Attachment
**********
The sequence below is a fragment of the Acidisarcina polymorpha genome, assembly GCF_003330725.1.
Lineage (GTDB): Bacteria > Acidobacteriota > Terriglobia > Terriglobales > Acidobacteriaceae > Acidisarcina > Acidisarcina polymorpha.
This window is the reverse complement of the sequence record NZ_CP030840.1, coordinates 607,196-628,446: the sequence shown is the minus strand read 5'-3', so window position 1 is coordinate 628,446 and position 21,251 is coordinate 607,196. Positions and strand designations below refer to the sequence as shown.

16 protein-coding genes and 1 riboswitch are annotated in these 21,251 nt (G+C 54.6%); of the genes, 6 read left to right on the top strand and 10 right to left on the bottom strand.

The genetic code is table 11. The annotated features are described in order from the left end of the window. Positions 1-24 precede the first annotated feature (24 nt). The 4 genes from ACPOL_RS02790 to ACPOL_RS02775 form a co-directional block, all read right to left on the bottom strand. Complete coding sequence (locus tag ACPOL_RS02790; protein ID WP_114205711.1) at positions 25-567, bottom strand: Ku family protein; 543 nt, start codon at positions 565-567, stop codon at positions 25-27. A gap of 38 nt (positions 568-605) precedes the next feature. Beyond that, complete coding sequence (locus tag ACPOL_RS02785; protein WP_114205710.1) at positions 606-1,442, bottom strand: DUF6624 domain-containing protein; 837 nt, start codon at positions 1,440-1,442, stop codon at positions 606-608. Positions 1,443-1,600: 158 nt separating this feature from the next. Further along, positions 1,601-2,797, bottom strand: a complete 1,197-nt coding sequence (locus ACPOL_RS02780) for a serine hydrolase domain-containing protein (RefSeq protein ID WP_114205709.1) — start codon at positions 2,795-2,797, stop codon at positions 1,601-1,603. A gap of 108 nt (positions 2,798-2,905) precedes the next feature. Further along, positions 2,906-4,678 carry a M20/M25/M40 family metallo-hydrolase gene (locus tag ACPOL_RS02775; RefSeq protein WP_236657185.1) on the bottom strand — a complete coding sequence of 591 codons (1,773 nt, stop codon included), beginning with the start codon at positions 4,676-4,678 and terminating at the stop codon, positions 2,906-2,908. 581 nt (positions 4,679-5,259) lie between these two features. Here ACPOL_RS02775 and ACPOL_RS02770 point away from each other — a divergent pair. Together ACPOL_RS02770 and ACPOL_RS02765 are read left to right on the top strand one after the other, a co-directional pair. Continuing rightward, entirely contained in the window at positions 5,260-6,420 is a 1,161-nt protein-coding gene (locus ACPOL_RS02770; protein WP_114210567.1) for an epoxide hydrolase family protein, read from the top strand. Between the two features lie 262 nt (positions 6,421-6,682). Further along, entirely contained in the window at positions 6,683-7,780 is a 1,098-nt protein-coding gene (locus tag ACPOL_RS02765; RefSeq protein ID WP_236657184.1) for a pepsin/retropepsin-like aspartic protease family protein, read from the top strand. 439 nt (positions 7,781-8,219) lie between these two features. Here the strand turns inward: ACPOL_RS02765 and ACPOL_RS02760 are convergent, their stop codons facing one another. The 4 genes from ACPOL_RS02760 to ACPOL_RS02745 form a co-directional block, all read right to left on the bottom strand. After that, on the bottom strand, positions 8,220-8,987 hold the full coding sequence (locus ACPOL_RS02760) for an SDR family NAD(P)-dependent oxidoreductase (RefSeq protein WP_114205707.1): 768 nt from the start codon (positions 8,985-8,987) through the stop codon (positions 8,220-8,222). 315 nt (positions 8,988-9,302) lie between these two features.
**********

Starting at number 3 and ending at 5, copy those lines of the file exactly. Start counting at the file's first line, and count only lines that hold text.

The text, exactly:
This window is the reverse complement of the sequence record NZ_CP030840.1, coordinates 607,196-628,446: the sequence shown is the minus strand read 5'-3', so window position 1 is coordinate 628,446 and position 21,251 is coordinate 607,196. Positions and strand designations below refer to the sequence as shown.

16 protein-coding genes and 1 riboswitch are annotated in these 21,251 nt (G+C 54.6%); of the genes, 6 read left to right on the top strand and 10 right to left on the bottom strand.

The genetic code is table 11. The annotated features are described in order from the left end of the window. Positions 1-24 precede the first annotated feature (24 nt). The 4 genes from ACPOL_RS02790 to ACPOL_RS02775 form a co-directional block, all read right to left on the bottom strand. Complete coding sequence (locus tag ACPOL_RS02790; protein ID WP_114205711.1) at positions 25-567, bottom strand: Ku family protein; 543 nt, start codon at positions 565-567, stop codon at positions 25-27. A gap of 38 nt (positions 568-605) precedes the next feature. Beyond that, complete coding sequence (locus tag ACPOL_RS02785; protein WP_114205710.1) at positions 606-1,442, bottom strand: DUF6624 domain-containing protein; 837 nt, start codon at positions 1,440-1,442, stop codon at positions 606-608. Positions 1,443-1,600: 158 nt separating this feature from the next. Further along, positions 1,601-2,797, bottom strand: a complete 1,197-nt coding sequence (locus ACPOL_RS02780) for a serine hydrolase domain-containing protein (RefSeq protein ID WP_114205709.1) — start codon at positions 2,795-2,797, stop codon at positions 1,601-1,603. A gap of 108 nt (positions 2,798-2,905) precedes the next feature. Further along, positions 2,906-4,678 carry a M20/M25/M40 family metallo-hydrolase gene (locus tag ACPOL_RS02775; RefSeq protein WP_236657185.1) on the bottom strand — a complete coding sequence of 591 codons (1,773 nt, stop codon included), beginning with the start codon at positions 4,676-4,678 and terminating at the stop codon, positions 2,906-2,908. 581 nt (positions 4,679-5,259) lie between these two features. Here ACPOL_RS02775 and ACPOL_RS02770 point away from each other — a divergent pair. Together ACPOL_RS02770 and ACPOL_RS02765 are read left to right on the top strand one after the other, a co-directional pair. Continuing rightward, entirely contained in the window at positions 5,260-6,420 is a 1,161-nt protein-coding gene (locus ACPOL_RS02770; protein WP_114210567.1) for an epoxide hydrolase family protein, read from the top strand. Between the two features lie 262 nt (positions 6,421-6,682). Further along, entirely contained in the window at positions 6,683-7,780 is a 1,098-nt protein-coding gene (locus tag ACPOL_RS02765; RefSeq protein ID WP_236657184.1) for a pepsin/retropepsin-like aspartic protease family protein, read from the top strand. 439 nt (positions 7,781-8,219) lie between these two features. Here the strand turns inward: ACPOL_RS02765 and ACPOL_RS02760 are convergent, their stop codons facing one another. The 4 genes from ACPOL_RS02760 to ACPOL_RS02745 form a co-directional block, all read right to left on the bottom strand. After that, on the bottom strand, positions 8,220-8,987 hold the full coding sequence (locus ACPOL_RS02760) for an SDR family NAD(P)-dependent oxidoreductase (RefSeq protein WP_114205707.1): 768 nt from the start codon (positions 8,985-8,987) through the stop codon (positions 8,220-8,222). 315 nt (positions 8,988-9,302) lie between these two features.